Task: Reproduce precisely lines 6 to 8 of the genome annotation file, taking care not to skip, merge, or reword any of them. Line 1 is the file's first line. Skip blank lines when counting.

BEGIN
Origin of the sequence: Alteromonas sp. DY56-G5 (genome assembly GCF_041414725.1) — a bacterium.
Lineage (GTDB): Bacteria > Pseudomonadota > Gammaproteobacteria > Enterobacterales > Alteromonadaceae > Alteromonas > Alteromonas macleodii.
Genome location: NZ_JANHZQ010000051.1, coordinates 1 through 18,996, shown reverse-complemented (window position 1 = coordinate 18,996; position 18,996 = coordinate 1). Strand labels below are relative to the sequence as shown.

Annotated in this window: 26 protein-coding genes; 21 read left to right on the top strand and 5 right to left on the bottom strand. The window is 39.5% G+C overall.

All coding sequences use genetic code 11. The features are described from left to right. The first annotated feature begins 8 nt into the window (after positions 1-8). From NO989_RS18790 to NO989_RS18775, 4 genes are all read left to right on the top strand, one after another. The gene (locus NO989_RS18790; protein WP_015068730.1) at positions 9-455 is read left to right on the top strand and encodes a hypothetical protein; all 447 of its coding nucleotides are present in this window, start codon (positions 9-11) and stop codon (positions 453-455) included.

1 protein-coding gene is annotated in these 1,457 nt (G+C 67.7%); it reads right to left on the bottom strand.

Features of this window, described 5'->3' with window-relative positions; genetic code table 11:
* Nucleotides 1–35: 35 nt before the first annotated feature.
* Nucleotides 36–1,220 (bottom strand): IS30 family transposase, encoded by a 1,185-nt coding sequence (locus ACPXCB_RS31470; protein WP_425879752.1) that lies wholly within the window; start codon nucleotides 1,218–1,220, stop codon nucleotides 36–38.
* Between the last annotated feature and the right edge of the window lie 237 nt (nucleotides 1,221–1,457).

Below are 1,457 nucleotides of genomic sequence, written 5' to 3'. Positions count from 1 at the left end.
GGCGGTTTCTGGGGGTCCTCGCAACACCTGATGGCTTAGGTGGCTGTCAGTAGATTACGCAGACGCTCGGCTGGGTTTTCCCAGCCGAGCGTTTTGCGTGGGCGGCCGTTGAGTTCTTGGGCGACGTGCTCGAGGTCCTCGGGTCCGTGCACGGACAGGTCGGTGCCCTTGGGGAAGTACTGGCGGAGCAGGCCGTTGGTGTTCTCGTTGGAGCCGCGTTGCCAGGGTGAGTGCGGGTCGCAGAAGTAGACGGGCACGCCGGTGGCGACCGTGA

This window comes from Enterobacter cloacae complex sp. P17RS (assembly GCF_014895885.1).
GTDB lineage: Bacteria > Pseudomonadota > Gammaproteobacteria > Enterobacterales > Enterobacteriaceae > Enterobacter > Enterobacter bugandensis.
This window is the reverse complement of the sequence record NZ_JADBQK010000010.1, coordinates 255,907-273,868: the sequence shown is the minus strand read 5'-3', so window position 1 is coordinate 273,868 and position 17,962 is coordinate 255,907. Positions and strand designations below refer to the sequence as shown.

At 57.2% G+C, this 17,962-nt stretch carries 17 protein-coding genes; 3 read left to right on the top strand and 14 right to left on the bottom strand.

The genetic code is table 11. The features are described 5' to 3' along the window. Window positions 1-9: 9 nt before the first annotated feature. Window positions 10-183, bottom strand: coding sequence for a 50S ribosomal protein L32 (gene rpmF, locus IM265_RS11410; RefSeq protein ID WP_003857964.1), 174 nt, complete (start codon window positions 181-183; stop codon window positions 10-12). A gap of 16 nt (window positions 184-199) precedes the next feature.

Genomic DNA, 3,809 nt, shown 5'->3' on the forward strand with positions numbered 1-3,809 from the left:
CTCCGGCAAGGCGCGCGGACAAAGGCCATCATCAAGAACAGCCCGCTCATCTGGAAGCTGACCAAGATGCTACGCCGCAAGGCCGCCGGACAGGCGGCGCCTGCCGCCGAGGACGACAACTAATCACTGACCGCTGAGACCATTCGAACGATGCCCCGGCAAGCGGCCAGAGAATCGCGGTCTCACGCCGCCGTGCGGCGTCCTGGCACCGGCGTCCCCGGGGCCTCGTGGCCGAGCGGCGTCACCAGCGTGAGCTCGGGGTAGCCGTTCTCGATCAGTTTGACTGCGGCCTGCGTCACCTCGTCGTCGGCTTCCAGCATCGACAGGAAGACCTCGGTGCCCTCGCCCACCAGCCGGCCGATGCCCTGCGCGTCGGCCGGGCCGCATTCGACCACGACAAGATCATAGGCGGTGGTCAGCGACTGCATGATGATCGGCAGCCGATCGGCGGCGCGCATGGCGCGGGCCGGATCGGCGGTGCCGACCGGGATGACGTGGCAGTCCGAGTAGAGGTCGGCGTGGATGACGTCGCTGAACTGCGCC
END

1 protein-coding gene is annotated in these 1,457 nt (G+C 67.7%); it reads right to left on the bottom strand.

Features of this window, described 5'->3' with window-relative positions; genetic code table 11:
* Nucleotides 1–35: 35 nt before the first annotated feature.